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Pain Among High-Risk Patients on Methadone Maintenance Treatment Voon, Pauline; Hayashi, Kanna; Milloy, M-J; Nguyen, Paul; Wood, Evan; Montaner, Julio; Kerr, Thomas Sep 30, 2015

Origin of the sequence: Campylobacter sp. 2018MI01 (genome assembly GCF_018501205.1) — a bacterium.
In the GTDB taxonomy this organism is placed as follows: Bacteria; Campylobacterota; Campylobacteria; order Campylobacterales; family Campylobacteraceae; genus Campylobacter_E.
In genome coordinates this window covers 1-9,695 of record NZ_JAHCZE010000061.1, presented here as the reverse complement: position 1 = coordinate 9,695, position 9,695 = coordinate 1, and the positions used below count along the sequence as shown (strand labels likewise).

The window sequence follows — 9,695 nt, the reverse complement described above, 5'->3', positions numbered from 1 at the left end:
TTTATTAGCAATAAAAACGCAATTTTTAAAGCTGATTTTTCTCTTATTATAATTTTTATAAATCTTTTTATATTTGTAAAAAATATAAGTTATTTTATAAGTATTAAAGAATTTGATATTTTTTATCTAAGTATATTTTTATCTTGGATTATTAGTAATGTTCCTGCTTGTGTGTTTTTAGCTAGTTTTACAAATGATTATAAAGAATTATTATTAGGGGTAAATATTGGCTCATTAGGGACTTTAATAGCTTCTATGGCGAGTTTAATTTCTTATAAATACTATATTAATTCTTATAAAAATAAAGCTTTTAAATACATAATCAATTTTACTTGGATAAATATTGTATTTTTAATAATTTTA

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PAIN AMONG HIGH-RISK PATIENTS ON METHADONE MAINTENANCE TREATMENTPauline Voona,b, Kanna Hayashia, M-J Milloya,c, Paul Nguyena, Evan Wooda,c, Julio Montanera,c, and Thomas Kerra,caBritish Columbia Centre for Excellence in HIV/AIDS, St. Paul’s Hospital, 608-1081 Burrard Street, Vancouver, BC, Canada, V6Z 1Y6bSchool of Population and Public Health, Faculty of Medicine, University of British Columbia, 2206 East Mall, Vancouver, BC, Canada, V6Z 1Z3cDepartment of Medicine, University of British Columbia, St. Paul’s Hospital, 608-1081 Burrard Street, Vancouver, BC, Canada, V6Z 1Y6AbstractThe complexity of treating concurrent pain and opioid dependence among many methadone-maintained individuals presents a major challenge in many clinical settings. Furthermore, recent expert guidelines have called for increased research on the safety of methadone in the context of chronic pain. This study explores the prevalence and correlates of pain among a prospective cohort of people who use illicit drugs in Vancouver, Canada, who reported enrollment in methadone maintenance treatment (MMT) between 2011 and 2014. Among the 823 participants eligible for this analysis, 338 (40.9%) reported moderate pain and 91 (11.1%) reported extreme pain at the first study visit. In multivariable generalized linear mixed model analyses, higher pain severity was positively and independently associated with self-managing pain (adjusted odds ratio [AOR]=2.15, 95% confidence interval [CI]=1.77–2.60), patient perception of methadone dose being “too low” (AOR=1.82, 95% CI=1.41–2.34), older age (AOR=1.31, 95% CI=1.13–1.51), having a physical disability (AOR=4.59, 95% CI=3.73–5.64), having ever been diagnosed with a mental illness (AOR=1.44, 95% CI=1.13–1.84), Caucasian ethnicity (AOR=1.42, 95% CI=1.10–1.83), and marijuana use (AOR=1.25, 95% CI=1.02–1.52). These findings suggest several areas Send correspondence to: Thomas Kerr, PhD, Director, Urban Health Research Initiative, B.C. Centre for Excellence in HIV/AIDS, University of British Columbia, St. Paul’s Hospital, 608-1081 Burrard Street, Vancouver, B.C., V6Z 1Y6, Canada, Tel: +1 (604) 806-9116, Fax: +1 (604) 806-9044, uhri-tk@cfenet.ubc.ca. Conference presentation: Part of this data appeared as a poster presentation at the American Pain Society’s 34th Annual Scientific Meeting, Palm Springs, CA, May 13–16, 2015.Disclosures: This study was supported by the U.S. National Institutes of Health (R01DA011591 and R01DA021525). This research was undertaken, in part, thanks to funding from the Canada Research Chairs program through a Tier 1 Canada Research Chair in Inner City Medicine, which supports Dr. Evan Wood. Dr. Julio Montaner is supported with grants paid to his institution by the British Columbia Ministry of Health and by the US National Institutes of Health (R01DA036307). He has also received limited unrestricted funding, paid to his institution, from Abbvie, Bristol-Myers Squibb, Gilead Sciences, Janssen, Merck, and ViiV Healthcare. Pauline Voon and Kanna Hayashi are supported by the Canadian Institutes of Health Research. The authors have no other potential competing interests to declare.Publisher's Disclaimer: This is a PDF file of an unedited manuscript that has been accepted for publication. As a service to our customers we are providing this early version of the manuscript. The manuscript will undergo copyediting, typesetting, and review of the resulting proof before it is published in its final citable form. Please note that during the production process errors may be discovered which could affect the content, and all legal disclaimers that apply to the journal pertain.HHS Public AccessAuthor manuscriptJ Pain. Author manuscript; available in PMC 2016 September 01.Published in final edited form as:J Pain. 2015 September ; 16(9): 887–894. doi:10.1016/j.jpain.2015.06.003.Author ManuscriptAuthor ManuscriptAuthor ManuscriptAuthor Manuscriptfor clinical intervention, particularly related to patient education and alternative analgesic approaches for MMT patients experiencing pain.KeywordsPain; methadone; substance abuse; self-medication; opioid induced hyperalgesiaINTRODUCTIONMethadone is a long-acting opioid agonist that may be prescribed to treat opioid dependence or chronic pain. When treating opioid-dependent individuals, clinicians are often faced with the complex challenge of treating concurrent chronic pain, which is estimated to be prevalent among 55% to 61% of individuals on methadone maintenance treatment (MMT) compared to 31% of general adult population.14The physiological mechanisms that may explain the overlap between pain and opioid dependency remain a topic of on-going debate. One hypothesis that has garnered significant attention is the notion of opioid-induced hyperalgesia, which suggests that consistent exposure to opioids may lead to increased pain sensitivity and/or decreased pain thresholds. However, limited and conflicting evidence has precluded a consensus on this hypothesis.1, 15The complexity of concurrent pain and opioid dependence presents substantial challenges for both clinicians and patients. Often, it is difficult to achieve a balance between adequate pain relief and reduced opioid cravings, while at the same time minimizing the risks of deepened dependence, overdose, withdrawal, misuse, or diversion.23 Furthermore, practitioners’ treatment decisions may be influenced by stigma related to people who use illicit substances,34 interpretations of requests for opioids as ‘drug-seeking’,2 or views of MMT as a treatment for either pain or addiction separately.22 Altogether, these factors may contribute to inadequate pain management among individuals with high rates of disability and other causes of chronic pain.Importantly, in addition to the above issues, recent guidelines by the American Pain Society call for increased research on the safety of methadone among individuals with chronic pain.8, 45 Therefore, we undertook this study to investigate the prevalence and correlates of pain among opioid-dependent individuals on MMT in order to inform pain management and risk mitigation strategies among this particularly high-risk population.METHODSStudy Design and SettingData for these analyses were derived from two on-going prospective observational cohorts in Vancouver, Canada: the AIDS Care Cohort to evaluate Exposure to Survival Services (ACCESS) of HIV-seropositive illicit drug users, and the Vancouver Injection Drug Users Study (VIDUS) of HIV-seronegative injection drug users. These cohorts have previously been described in detail and have received annual ethics approval from the University of British Columbia and Providence Health Care Research Ethics Board.39, 40 In brief, since Voon et al. Page 2J Pain. Author manuscript; available in PMC 2016 September 01.Author ManuscriptAuthor ManuscriptAuthor ManuscriptAuthor Manuscript1996, more than 2,000 subjects have been recruited into these cohorts through snowball sampling and street outreach methods in Vancouver’s Downtown Eastside (DTES). The DTES is a post-industrial neighbourhood with an established drug market and widespread illicit drug use, poverty, poor housing conditions, and infectious diseases such as HIV and hepatitis C.26 The present analyses were restricted to interviews that were conducted between December 1, 2011 and November 30, 2014. These dates coincided with the start of the Euroqol EQ-5D health utility instrument in the study questionnaire, and included all subsequent follow-up data available at the time of data analysis.ParticipantsParticipants are eligible for VIDUS if they are 18 years of age or older and have injected an illicit drug in the month prior to the baseline interview. Participants are eligible for ACCESS if they are HIV-seropositive, 18 years of age or older, and have used an illicit drug other than cannabinoids within the month prior to the baseline interview. At baseline and semi-annually, participants answer an interviewer-administered questionnaire and provide blood samples for serologic analysis (among HIV negative individuals) or disease monitoring (among HIV-positive individuals), and are referred as necessary to medical care and drug and alcohol treatment. All participants provide written informed consent and receive a $30 stipend at the end of each study visit. Participants were eligible for this analysis if they reported currently being on MMT at the time of their interview.Variables and MeasuresIn order to identify factors associated with pain among individuals enrolled in MMT, our outcome of interest was current pain severity, which was measured using ordinal multinomial categories of participants who reported no pain or discomfort, moderate pain or discomfort, or extreme pain or discomfort at the time of their interview. These data on pain severity were ascertained using the Euroqol EQ-5D health utility instrument, which has been shown to be a valid, responsive and reliable instrument for individuals with pain and opioid-dependence.18, 30, 43 Additionally, the Brief Pain Inventory (BPI) Short Form was used to elicit information on pain duration and interference. The BPI has been shown to be a valid and reliable self-reported pain instrument that has been widely used in studies measuring pain among general and substance-using populations.6, 31, 35 Because the BPI was introduced later in the study period, data on these additional pain measures are only available for participants who completed the most recent follow-up period from June 1, 2014 to November 30, 2014.The self-reported demographic, behavioural, social and structural explanatory characteristics considered in the analyses were: age (per 10 years older), gender (male vs. female), ethnicity (Caucasian vs. other), homelessness (yes vs. no), residence in Vancouver’s DTES neighbourhood (yes vs. no), highest education status obtained (≥ high school diploma or equivalent vs. < high school diploma), HIV serostatus (positive vs. negative), hepatitis C status (positive vs. negative), lifetime history of mental illness diagnosis (yes vs. no), incarceration (yes vs. no), physical disability (yes vs. no), self-managed pain (yes vs. no), and having been denied pain medication by a health practitioner (yes vs. no). The variables related to methadone treatment or drug use included: non-fatal overdose (yes vs. no), current Voon et al. Page 3J Pain. Author manuscript; available in PMC 2016 September 01.Author ManuscriptAuthor ManuscriptAuthor ManuscriptAuthor Manuscriptmethadone dose (per 10 mg/day increase), methadone dose perceived to be “too low” (yes vs. no), any illicit methadone injection (yes vs. no), any crack cocaine use (yes vs. no), any crystal methamphetamine injection (yes vs. no), any heroin injection (yes vs. no), any cocaine injection (yes vs. no), any marijuana use (yes vs. no), any heavy alcohol use (yes vs. no), any prescription opioid misuse (yes vs. no), and any binge injection drug use (yes vs. no). As per the National Institute on Alcohol Abuse and Alcoholism (NIAAA), heavy alcohol use was defined as more than four drinks per day or more than fourteen drinks per week for males, or more than three drinks per day or more than seven drinks per week for females.28 Prescription opioid misuse was defined as the injection or non-injection use of prescription opiates not as prescribed or not prescribed to the individual.37 As per the definition of bingeing in previous studies, binge injection drug use was defined as any period of time within the previous six months from the time of interview during which any drugs were injected more frequently than usual.16,17 All variables referred to activities or events in the six months prior to the participant’s interview, unless otherwise indicated.Statistical MethodsA generalized linear mixed-effects model (GLMM) was chosen because of its abilities to longitudinally analyse individual trajectories of pain over time and capture within-subject correlation and heterogeneity of subjects, while attempting to identify individual-level factors.16, 24 The random intercept was used to account or the random variation between subjects. Using the GLMM approach, a cumulative ordered logit model was incorporated to investigate the bivariable and multivariable associations between the exposures of interest and the ordinal outcome (categorized as response variables of no pain or discomfort, moderate pain or discomfort, and extreme pain or discomfort). Specifically, the outcome was split into two ‘cut points’ in order to create three ordinal categories of pain: moderate or extreme pain or discomfort versus no pain or discomfort, and extreme pain or discomfort versus no or moderate pain or discomfort. Then, similar to standard logistic regression, we analysed the proportional odds of individuals belonging to the pain category above each cut point. Thus, the odds ratios reported herein represent the odds of an individual being in a higher pain category per unit change in the explanatory variable.5We then analysed the bivariable and multivariable associations between the explanatory variables of interest and increased pain severity. First, bivariable GLMM analyses were conducted to obtain unadjusted odds ratios and p-values for factors associated with higher pain severity. To adjust for potential confounding, all variables that had p<0.10 in the bivariable analyses were considered in the multivariable GLMM analysis. Standard backward model selection procedure was used to identify the model with the best overall fit as indicated by the lowest Akaike information criterion (AIC) value. All p-values were two sided, and significant associations were defined as p<0.05. All statistical analyses were performed using the SAS software version 9.3 (SAS, Cary, NC).RESULTSParticipants in this sample contributed to a total of 3,018 observations during the study period. Table 1 presents the baseline characteristics of the sample at the time of their first Voon et al. Page 4J Pain. Author manuscript; available in PMC 2016 September 01.Author ManuscriptAuthor ManuscriptAuthor ManuscriptAuthor Manuscriptvisit during this study period. Of the 823 participants eligible for the present analysis, 326 (39.6%) were female, and 512 (62.2%) self-reported Caucasian ethnicity. The median age at the first study visit was 46 years (interquartile range [IQR]: 39 to 52 years). At the first study visit, 395 (48.0%) participants reported no pain, 337 (40.9%) reported moderate pain, and 91 (11.1%) reported extreme pain. The median methadone doses at the first study visit for individuals reporting no pain, moderate pain, and extreme pain were 80 mg/day (IQR: 45–130 mg/day), 85 mg/day (IQR: 38–120 mg/day), and 90 mg/day (IQR: 60–140 mg/day), respectively.Of the 256 participants who provided data on pain duration during the final follow-up period included in this analysis, 213 (83.2%) reported chronic pain lasting more than six months in duration. The median pain interference score was 5.0 out of 10 (IQR: 3.0 to 6.5) for the total sample that provided data on pain interference during the final follow-up period included in this analysis (n=211), with median interference scores of 3.8 (IQR: 1.7 to 5.5), 5.2 (IQR: 3.5 to 6.5) and 5.7 (IQR: 4.0 to 7.3) for the no pain, moderate pain and extreme pain groups, respectively.Table 2 presents the results of the bivariable and multivariable GLMM analyses. Factors that were significantly associated with higher pain severity in the bivariable analyses only, but were no longer significant in the multivariable analysis, included: prescription opioid use (p<0.001, unadjusted odds ratio [OR]=1.65, 95% confidence interval [CI]=1.28–2.13), having been denied prescription analgesia (p<0.001, OR=1.58, 95% CI=1.24–2.01), higher education status (p=0.006, OR=1.53, 95% CI=1.13–2.06), and recent non-fatal overdose (p=0.010, OR=1.79, 95% CI=1.15–2.80). In multivariable GLMM analysis, factors that remained significantly and independently associated with higher pain severity included: having a physical disability (p<0.001, adjusted odds ratio [AOR]=4.59, 95% CI=3.73–5.64), self-managing pain (p<0.001, AOR=2.15, 95% CI=1.77–2.60), patient perception of methadone dose being “too low” (p<0.001, AOR=1.82, 95% CI=1.41–2.34), older age (p<0.001, AOR=1.31, 95% CI=1.13–1.51), having ever been diagnosed with a mental illness (p=0.004, AOR=1.44, 95% CI=1.13–1.84), Caucasian ethnicity (p=0.007, AOR=1.42, 95% CI=1.10–1.83), and marijuana use (p=0.033, AOR=1.25, 95% CI=1.02–1.52).DISCUSSIONIn this study, a high proportion of participants on MMT reported moderate or extreme pain. Factors that were positively and independently associated with higher pain severity included physical disability, self-managing pain, patient perception of methadone dose being “too low”, older age, lifetime history of mental health diagnosis, Caucasian ethnicity, and marijuana use.The high prevalence of moderate to severe pain at the first study visit in our study (52.0%) is consistent with previous literature that has found high rates of pain among individuals on MMT. Specifically, other studies have found that 55% to 61% of patients on MMT report having a current chronic pain condition, with rates of moderate to severe pain among MMT patients to ranging from 24% to 39%.3, 20, 32, 33, 35, 41 Considering that the prevalence of chronic pain among the general adult population is estimated to be 31% in the United States Voon et al. Page 5J Pain. Author manuscript; available in PMC 2016 September 01.Author ManuscriptAuthor ManuscriptAuthor ManuscriptAuthor Manuscriptand between 15% to 29% in Canada, the comparatively higher prevalence of pain among individuals on MMT is not surprising given the known higher rates of injury and disability among this population and warrants increased attention to pain management strategies for this population.4, 21, 27, 42Our finding that MMT patients with higher pain severity in this study were more likely to self-manage their pain is concerning given our previous research on self-managed pain,44 which found that participants who reported self-managing pain often did so using high-risk methods, which most commonly included injecting heroin or obtaining diverted prescription analgesia (most commonly opioid-based) off the street or from another person. In this study, we found that a 61.1% of participants with moderate pain reported self-managing pain, compared to a slightly higher proportion of participants with extreme pain who reported self-managing pain (68.1%) at their first study visit. The strong association between self-managed pain and higher pain severity in this study further suggests that pain may be poorly managed among this sample of individuals on MMT. In this regard, clinicians have a key role to play in addressing patients’ pain concerns and self-management behaviors, in order to prevent high-risk self-medication in ways that pose high risk for morbidity and mortality.In this study, individuals on MMT with higher pain severity were more likely to perceive that their methadone dose was “too low”. Although we did not find current methadone dose to be significantly associated with higher pain severity in our statistical analysis, we found that the median methadone doses in our sample appeared to trend upward with increasing pain severity (80 mg/day, 85 mg/day, and 90 mg/day for no pain, moderate pain, and extreme pain, respectively), as consistent with other literature that have found higher doses of methadone among patients with higher pain severity.20, 32 While the responses to this question in our survey did not specify whether participants believed their doses were insufficient in regards to reducing pain, opioid cravings, or both, this finding presents several potential implications in the context of pain management. First, if we assume that our participants believed their doses were insufficient in regards to reducing pain, this finding is consistent with other literature suggesting that pain may be undertreated among MMT patients.20, 35, 38 Conversely, in the context of the theory of opioid-induced hyperalgesia, consistent exposure to opioids may paradoxically exacerbate rather than relieve pain-related symptoms, which may lead patients to believe that they require a higher opioid dose in order to relieve their heightened pain.14 Ultimately, this finding illustrates the need for patient and practitioner education related to methadone dosing for individuals with concurrent pain; the need for conclusive evidence related to opioid-induced hyperalgesia and how best to counteract its potential effects; and the need for effective and evidence-based treatment regimens for MMT patients with pain, whether via alternative methadone dosing or timing strategies, alternative opioid therapies with less potential for hyperalgesia or other adverse effects such as buprenorphine, or non-opioid analgesic alternatives.23Our finding that MMT patients with physical disabilities were more likely to report higher pain severity is consistent with other studies investigating pain among MMT patients.33, 35 Previous literature suggests that individuals with physical disabilities are more likely to experience chronic problematic pain that impacts their lifestyle choices, and that these individuals may be hesitant to discuss pain management with health care providers.10, 13 Voon et al. Page 6J Pain. Author manuscript; available in PMC 2016 September 01.Author ManuscriptAuthor ManuscriptAuthor ManuscriptAuthor ManuscriptTherefore, clinicians may consider proactively discussing pain management approaches and behaviors among MMT patients with physical disabilities. Furthermore, greater pain catastrophizing has been found to be associated with increased pain-related disability and greater pain intensity among MMT patients.17 Additional research on pain-related disability among MMT patients is necessary given the limited amount of literature on this topic at present.The observed significant associations between higher pain severity and older age and lifetime diagnosis with mental illness are consistent with other studies investigating pain among MMT patients.14, 35 As noted by Eyler et al. (2013), an increasing demand for effective pain management is likely to coincide with the aging population of MMT patients, which necessitates increased attention to pain research and care for these individuals.14 Furthermore, MMT patients with pain would benefit greatly from improved integration of pain, addiction, and psychiatric care, rather than clinicians from these specialties providing fragmented care for this complex population.23Our finding that higher pain severity was significantly associated with Caucasian ethnicity differs from existing literature on ethnicity and pain, much of which has focused on general populations in the Unites States and has found that Caucasians tend to have lower pain severity compared to Hispanics or African-Americans.9, 12 There have been few comparisons of pain among ethnic populations outside the United States and among individuals with a history of substance use and/or opioid dependence in particular. Therefore, this is an area that would benefit from further research.Finally, this study found a significant association between marijuana use and higher pain severity among individuals on MMT, which is consistent with other studies that have found marijuana to be commonly used among MMT patients with significant and/or chronic pain, particularly compared to the less frequent use of marijuana among MMT patients without significant or chronic pain.19, 25, 35 Taking into consideration that patients in these studies reported using marijuana specifically for treating pain,35 and that MMT was found to be effective in reducing illicit opioid use at comparable rates between patients with and without pain independent of marijuana use,19 these findings warrant further investigation into the effectiveness of medicinal marijuana as a potential adjunct treatment for MMT patients with significant or chronic pain.This study has several limitations. First, our study relied on self-reported data that is susceptible to socially desirable reporting and recall bias. Second, our analysis did not adjust for potential false positives; however, as previously described, the prevalence of pain in our study is comparable to other literature among similar populations. Additionally, the Euroqol EQ-5D has been previously demonstrated to be a valid, responsive and reliable survey instrument among individuals with pain and substance users.18, 30, 43 Furthermore, we would expect that potential misclassification of pain severity in our study would be non-differential, which would likely mean that our observed estimates are more conservative (i.e., biased toward the null) than they would be if there were no false positives in our study.36 Third, the Euroqol EQ-5D captures participants’ self-reports of “pain or discomfort,” and while discomfort is certainly related to pain, caution should be taken when Voon et al. Page 7J Pain. Author manuscript; available in PMC 2016 September 01.Author ManuscriptAuthor ManuscriptAuthor ManuscriptAuthor Manuscriptinterpreting the results pertaining to pain severity in this study, as it is possible that factors other than physical pain (e.g., discomfort related to opioid withdrawal) may have contributed to participants’ responses. Fourth, our analysis used assessments of pain at the time of participants’ interviews, compared to other variables that were assessed with a reference period of six months prior to participants’ interviews. This approach has been widely adopted in the literature and found to be valid.7, 11, 29, 35 Fifth, because the study sample was not randomly selected, these results may not be generalizable to other populations. Finally, as in all observational studies of this kind, we are unable to disentangle the temporal ordering of the observed associations, particularly when ascertaining whether certain factors preceded or followed one another within each given 6-month follow-up period.In summary, a high proportion of individuals on MMT reported higher pain severity in our study. We found that patients on MMT with higher pain severity were more likely to have a physical disability, believe their methadone dose was insufficient, self-manage pain, have a lifetime history of mental illness, and have a higher education status. Collectively, these findings suggest several areas for future research, clinical intervention, and patient education, particularly regarding the risks of self-managing pain, the potential for opioid-induced hyperalgesia, and the potential for alternative analgesic approaches for MMT patients experiencing pain.AcknowledgmentsThe authors thank the VIDUS and ACCESS study participants for their contribution to the research, as well as current and past researchers and staff. We would specifically like to thank Sabina Dobrer, Tricia Collingham, Carmen Rock, Deborah Graham, Peter Vann, Jennifer Matthews, Steve Kain and Lianping Ti for their assistance with this research.References1. Angst MS, Clark JD. Opioid-induced hyperalgesia: a qualitative systematic review. Anesthesiology. 2006; 104:570–587. [PubMed: 16508405] 2. Baldacchino A, Gilchrist G, Fleming R, Bannister J. 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Van Den Kerkhof EG, Hopman WM, Towheed TE, Anastassiades TP, Goldstein DH. The impact of sampling and measurement on the prevalence of self-reported pain in Canada. Pain Res Manag. 2003; 8:157–163. [PubMed: 14657983] 43. van der Zanden BP, Dijkgraaf MG, Blanken P, de Borgie CA, van Ree JM, van den Brink W. Validity of the EQ-5D as a generic health outcome instrument in a heroin-dependent population. Drug and alcohol dependence. 2006; 82:111–118. [PubMed: 16168573] 44. Voon P, Callon C, Nguyen P, Dobrer S, Montaner J, Wood E, Kerr T. Self-management of pain among people who inject drugs in Vancouver. Pain Manag. 2014; 4:27–35. [PubMed: 24641341] 45. Weimer MB, Chou R. Research gaps on methadone harms and comparative harms: findings from a review of the evidence for an American Pain Society and College on Problems of Drug Dependence clinical practice guideline. J Pain. 2014; 15:366–376. [PubMed: 24685460] Voon et al. Page 10J Pain. Author manuscript; available in PMC 2016 September 01.Author ManuscriptAuthor ManuscriptAuthor ManuscriptAuthor ManuscriptPERSPECTIVETo better understand the complexity of concurrent pain and opioid dependency among individuals on methadone maintenance treatment, this article describes the prevalence and correlates of higher pain severity among methadone-maintained people who use illicit drugs. Methadone patients with comorbid pain may benefit from education and alternative analgesic approaches.Voon et al. Page 11J Pain. Author manuscript; available in PMC 2016 September 01.Author ManuscriptAuthor ManuscriptAuthor ManuscriptAuthor ManuscriptHIGHLIGHTS• A high proportion of patients on methadone maintenance had moderate to extreme pain.• Those with higher pain severity were more likely to self-manage their pain.• Those with higher pain severity were more likely to perceive their methadone dose was “too low”.• Methadone patients may be prone to undertreated pain or opioid-induced hyperalgesia.• Patient education and assessment may prevent high-risk self-management behaviors.Voon et al. Page 12J Pain. Author manuscript; available in PMC 2016 September 01.Author ManuscriptAuthor ManuscriptAuthor ManuscriptAuthor ManuscriptAuthor ManuscriptAuthor ManuscriptAuthor ManuscriptAuthor ManuscriptVoon et al. Page 13Table 1Baseline characteristics of methadone-maintained people who use illicit drugs in Vancouver, Canada, stratified by pain severity (n=823)VariableValueTotal 823 (100%) n (%)No pain 395 (48.0%) n (%)Moderate pain 337 (40.9%) n (%)Extreme pain 91 (11.1%) n (%)AgeTotal823 (100.0)395 (100.0)337 (100.0)91 (100.0)Median years (IQR)46 (39–52)44 (38–50)47 (42–53)48 (43–53)GenderMale497 (60.4)238 (60.3)201 (59.6)58 (63.7)Female326 (39.6)157 (39.7)136 (40.4)33 (36.3)EthnicityCaucasian512 (62.2)228 (57.7)216 (64.1)68 (74.7)Other311 (37.8)167 (42.3)121 (35.9)23 (25.3)Homelessness*†Yes106 (12.9)54 (13.7)42 (12.5)10 (11.0)No715 (86.9)340 (86.1)294 (87.2)81 (89.0)Downtown Eastside residence*Yes510 (62.0)244 (61.8)207 (61.4)59 (64.8)No313 (38.0)151 (38.2)130 (38.6)32 (35.2)Highest education level obtained†≥ High school diploma396 (48.1)173 (43.8)180 (53.4)43 (47.3)< High school diploma407 (49.5)214 (54.2)149 (44.2)44 (48.4)HIV serostatus*Positive348 (42.3)168 (42.5)143 (42.4)37 (40.7)Negative475 (57.7)227 (57.5)194 (57.6)54 (59.3)Hepatitis C status*Positive758 (92.1)362 (91.6)316 (93.8)80 (87.9)Negative65 (7.9)33 (8.4)21 (6.2)11 (12.1)Mental illness diagnosisΔYes505 (61.4)220 (55.7)222 (65.9)63 (69.2)No318 (38.6)175 (44.3)115 (34.1)28 (30.8)Incarceration*†Yes55 (6.7)26 (6.6)24 (7.1)5 (5.5)No765 (93.0)368 (93.2)311 (92.3)86 (94.5)Physical disability*Yes376 (45.7)102 (25.8)204 (60.5)70 (76.9)No447 (54.3)293 (74.2)133 (39.5)21 (23.1)Self-managed pain*†Yes446 (54.2)178 (45.1)206 (61.1)62 (68.1)No370 (45.0)215 (54.4)128 (38.0)27 (29.7)Denied pain medication*†Yes104 (12.6)32 (8.1)50 (14.8)22 (24.2)No714 (86.8)361 (91.4)284 (84.3)69 (75.8)Non-fatal overdose*†Yes35 (4.3)12 (3.0)18 (5.3)5 (5.5)No786 (95.5)382 (96.7)319 (94.7)85 (93.4)J Pain. Author manuscript; available in PMC 2016 September 01.Author ManuscriptAuthor ManuscriptAuthor ManuscriptAuthor ManuscriptVoon et al. Page 14VariableValueTotal 823 (100%) n (%)No pain 395 (48.0%) n (%)Moderate pain 337 (40.9%) n (%)Extreme pain 91 (11.1%) n (%)Current methadone dose†Total808 (98.2)391 (99.0)327 (97.0)90 (98.9)Median mg/day (IQR)85 (50–130)80 (45–130)85 (38–120)90 (60–140)Methadone dose perceived to be “too low”*†Yes133 (16.2)53 (13.4)58 (17.2)22 (24.2)No679 (82.5)335 (84.8)275 (81.6)69 (75.8)Illicit methadone injection*Yes4 (0.5)2 (0.5)2 (0.6)0 (0.0)No819 (99.5)393 (99.5)335 (99.4)91 (100.0)Crack cocaine use*Yes483 (58.7)230 (58.2)201 (59.6)52 (57.1)No340 (41.3)165 (41.8)136 (40.4)39 (42.9)Crystal meth injection*Yes139 (16.9)68 (17.2)62 (18.4)9 (9.9)No684 (83.1)327 (82.8)275 (81.6)82 (90.1)Heroin injection*†Yes355 (43.1)175 (44.3)147 (43.6)33 (36.3)No467 (56.7)220 (55.7)189 (56.1)58 (63.7)Cocaine injection*†Yes217 (26.4)95 (24.1)98 (29.1)24 (26.4)No605 (73.5)299 (75.7)239 (70.9)67 (73.6)Marijuana use*†Yes331 (40.2)153 (38.7)140 (41.5)38 (41.8)No490 (59.5)241 (61.0)196 (58.2)53 (58.2)Heavy alcohol use*†Yes99 (12.0)47 (11.9)42 (12.5)10 (11.0)No722 (87.7)348 (88.1)293 (86.9)81 (89.0)Prescription opioid use*†Yes124 (15.1)47 (11.9)55 (16.3)22 (24.2)No697 (84.7)347 (87.9)281 (83.4)69 (75.8)Binge injection drug use*†Yes195 (23.7)84 (21.3)91 (27.0)20 (22.0)No625 (75.9)309 (78.2)245 (72.7)71 (78.0)*Denotes activities/events in the previous six monthsΔ Denotes activities/events within the participant’s lifetime† Indicates missing responses as follows: homelessness (2 missing responses), highest education level obtained (20 missing responses), incarceration (3 missing responses), self-managed pain (7 missing responses), denied pain medication (5 missing responses), non-fatal overdose (2 missing responses), current methadone dose (15 missing responses), methadone dose perceived to be “too low” (11 missing responses), heroin injection (1 missing response), cocaine injection (1 missing response), marijuana use (2 missing responses), heavy alcohol use (2 missing responses), prescription opioid use (2 missing responses), binge injection drug use (3 missing responses).J Pain. Author manuscript; available in PMC 2016 September 01.Author ManuscriptAuthor ManuscriptAuthor ManuscriptAuthor ManuscriptVoon et al. Page 15Table 2Bivariable and multivariable generalized linear mixed-effects model analyses of factors associated with higher pain severity among methadone-maintained people who use illicit drugs in Vancouver, Canada (n=823 contributing to a total of 3,018 observations)Unadjusted AdjustedVariable Odds Ratio (95% CI) p - value Odds Ratio (95% CI) p - valueAge (per 10 years older) 1.64 (1.38 – 1.95) <0.001 1.31 (1.13 – 1.51) <0.001Gender (male vs. female) 1.01 (0.74 – 1.36) 0.970Ethnicity (Caucasian vs. other) 1.88 (1.38 – 2.56) <0.001 1.42 (1.10 – 1.83) 0.007Homelessness* (yes vs. no) 0.99 (0.72 – 1.36) 0.941Downtown Eastside residence* (yes vs. no) 1.21 (0.94 – 1.55) 0.134Highest education level obtained (≥ high school diploma vs. < high school diploma) 1.53 (1.13 – 2.06) 0.006 1.21 (0.95 – 1.53) 0.120HIV serostatus* (positive vs. negative) 0.94 (0.70 – 1.28) 0.702Hepatitis C status* (positive vs. negative) 0.89 (0.50 – 1.58) 0.695Mental illness diagnosisΔ (yes vs. no) 1.78 (1.31 – 2.41) <0.001 1.44 (1.13 – 1.84) 0.004Incarceration* (yes vs. no) 1.25 (0.80 – 1.94) 0.323Physical disability* (yes vs. no) 5.28 (4.32 – 6.45) <0.001 4.59 (3.73 – 5.64) <0.001Self-managed pain* (yes vs. no) 2.80 (2.31 – 3.39) <0.001 2.15 (1.77 – 2.60) <0.001Denied pain medication* (yes vs. no) 1.58 (1.24 – 2.01) <0.001 1.20 (0.94 – 1.52) 0.146Non-fatal overdose* (yes vs. no) 1.79 (1.15 – 2.80) 0.010 1.40 (0.90 – 2.18) 0.137Current methadone dose (per 10 mL/day increase) 1.01 (0.99 – 1.03) 0.451Methadone dose perceived to be “too low” (yes vs. no) 1.85 (1.43 – 2.41) <0.001 1.82 (1.41 – 2.34) <0.001Illicit methadone injection* (yes vs. no) 0.59 (0.11 – 3.09) 0.528J Pain. Author manuscript; available in PMC 2016 September 01.Author ManuscriptAuthor ManuscriptAuthor ManuscriptAuthor ManuscriptVoon et al. Page 16Unadjusted AdjustedVariable Odds Ratio (95% CI) p - value Odds Ratio (95% CI) p - valueCrack cocaine use* (yes vs. no) 1.08 (0.86 – 1.36) 0.523Crystal meth injection* (yes vs. no) 1.05 (0.79 – 1.41) 0.735Heroin injection* (yes vs. no) 1.17 (0.94 – 1.45) 0.163Cocaine injection* (yes vs. no) 1.19 (0.94 – 1.51) 0.158Marijuana use* (yes vs. no) 1.32 (1.07 – 1.63) 0.009 1.25 (1.02 – 1.52) 0.033Heavy alcohol use* (yes vs. no) 1.31 (0.94 – 1.81) 0.106Prescription opioid use* (yes vs. no) 1.65 (1.28 – 2.13) <0.001 1.23 (0.95 – 1.58) 0.112Binge injection drug use* (yes vs. no) 1.06 (0.84 – 1.34) 0.604*Denotes activities/events in the previous six monthsΔDenotes activities/events within the participant’s lifetimeJ Pain. Author manuscript; available in PMC 2016 September 01.